One of the most striking things about reporting from the parts of Syria controlled by the regime, he says, was witnessing how people went along with government propaganda. “You see that they have their own ‘truths’, none relevant to real things that are happening.” But much of the western media’s reports were from the rebels’ side, he adds, so that wasn’t balanced either. “I got this possibility to get inside, to see that it’s a normal society, to explain why they support the government.”
The photographer asked to visit Assad’s prisons. At one, according to a recent Amnesty report, thousands of detainees were tortured, starved and executed in mass hangings. His request was granted, but Ponomarev’s visit was tightly controlled. “They showed us several detainees. One was a Russian-speaking Syrian who was trying to bring in money for fighters. There were four others who also spoke Russian, but pretended they didn’t. They were, the state said, producing explosives and car bombs. We were requesting to meet with some Chechen detainees but [prison officials] said they were not ready yet. I guess they were probably beaten and their bruises were still visible, so they cannot present them to journalists.”
Ponomarev, who is 36, started taking photographs as a teenager and studied photojournalism at Moscow State University. He worked for Russian papers, and was a staff photographer for Associated Press for eight years, before going freelance in 2012. A year later, he was largely working for the New York Times.
Although he doesn’t think of himself as a war photographer, Ponomarev has seen plenty of crises and conflicts. At Associated Press, he covered the Beslan school siege in 2004, the Lebanon war in 2006, and the fall of Tripoli in 2011. He has also shot stories in Ukraine and, last year, was in Mosul when Iraqi forces launched an offensive against Isis.
Then there was the month he spent in Gaza: “You’re constantly hearing the metal buzz of drones flying around, like metal mosquitoes. If you don’t hear the sound of the drone, that means it’s cleared the airspace for a jet. So a jet will come and bomb something. That was scary – you don’t know which house it will bomb.”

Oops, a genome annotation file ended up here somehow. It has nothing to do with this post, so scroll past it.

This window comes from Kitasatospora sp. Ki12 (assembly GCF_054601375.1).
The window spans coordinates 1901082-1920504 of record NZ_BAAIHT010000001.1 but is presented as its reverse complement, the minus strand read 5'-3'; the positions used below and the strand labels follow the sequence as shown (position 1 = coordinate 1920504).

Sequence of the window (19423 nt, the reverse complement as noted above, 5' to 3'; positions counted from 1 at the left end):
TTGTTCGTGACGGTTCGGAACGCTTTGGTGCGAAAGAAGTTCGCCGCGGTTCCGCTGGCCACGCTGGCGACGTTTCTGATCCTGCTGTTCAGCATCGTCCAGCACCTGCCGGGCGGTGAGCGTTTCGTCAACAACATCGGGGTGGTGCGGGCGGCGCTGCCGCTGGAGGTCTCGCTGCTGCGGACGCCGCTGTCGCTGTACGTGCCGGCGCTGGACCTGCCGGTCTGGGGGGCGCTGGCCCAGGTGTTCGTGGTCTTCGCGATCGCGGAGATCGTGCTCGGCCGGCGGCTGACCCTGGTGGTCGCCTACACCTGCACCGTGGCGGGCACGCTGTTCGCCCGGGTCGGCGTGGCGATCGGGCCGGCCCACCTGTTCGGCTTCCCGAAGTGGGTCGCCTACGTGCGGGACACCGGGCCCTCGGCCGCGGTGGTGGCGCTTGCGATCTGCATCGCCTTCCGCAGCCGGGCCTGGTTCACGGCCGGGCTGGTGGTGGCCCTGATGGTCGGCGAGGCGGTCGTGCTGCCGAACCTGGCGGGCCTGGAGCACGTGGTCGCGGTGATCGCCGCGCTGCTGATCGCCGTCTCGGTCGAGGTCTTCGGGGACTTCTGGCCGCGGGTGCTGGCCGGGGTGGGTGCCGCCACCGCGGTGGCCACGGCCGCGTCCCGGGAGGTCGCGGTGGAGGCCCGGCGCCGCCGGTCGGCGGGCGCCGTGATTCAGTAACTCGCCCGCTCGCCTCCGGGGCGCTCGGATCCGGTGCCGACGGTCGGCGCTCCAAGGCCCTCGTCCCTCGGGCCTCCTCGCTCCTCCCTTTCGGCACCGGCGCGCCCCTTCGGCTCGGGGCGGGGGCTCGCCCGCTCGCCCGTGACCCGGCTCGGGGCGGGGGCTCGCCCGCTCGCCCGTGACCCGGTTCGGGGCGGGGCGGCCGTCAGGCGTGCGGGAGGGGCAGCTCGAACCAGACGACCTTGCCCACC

He has a therapist. “That’s the best way, to talk to a professional who will try to get all your bad feelings and fears out, rather than talking to your friends. Your friends will say, ‘This dude just constantly talks about war – it’s not that fun.’” He smiles.
Having been to all these places, does Ponomarev think photography can change the world? “No,” he says. “We are now so overwhelmed with visual information, it’s always around us.” However, he does think his pictures might “disturb people from living in their normal, cosy lives and probably encourage them to take action”. This could be making a donation or volunteering.
But it’s not like the late 1960s and early 70s, he says, when photographs of the Vietnam war had the power to really shock – in particular, Eddie Adams’s picture of a Vietcong prisoner being executed or Nick Ut’s photograph of a nine-year-old girl running from a napalm attack. “Those images could stop war, but not any more.”
These days, he says, we’re used to distressing images, and find it easier to turn away. “Some people are feeling like they don’t want to be disturbed – and some editors now put warning signs before images. Imagine if the ‘napalm girl’ had been shown with a warning saying, ‘You will see war crimes and nudity.’ It’s not that shocking. You click or you don’t click. It won’t provoke you to take action.
“In a way, the value of our work has been a little bit lowered.” He pauses then adds: “But still we are able to produce strong and iconic images. We have to do that.”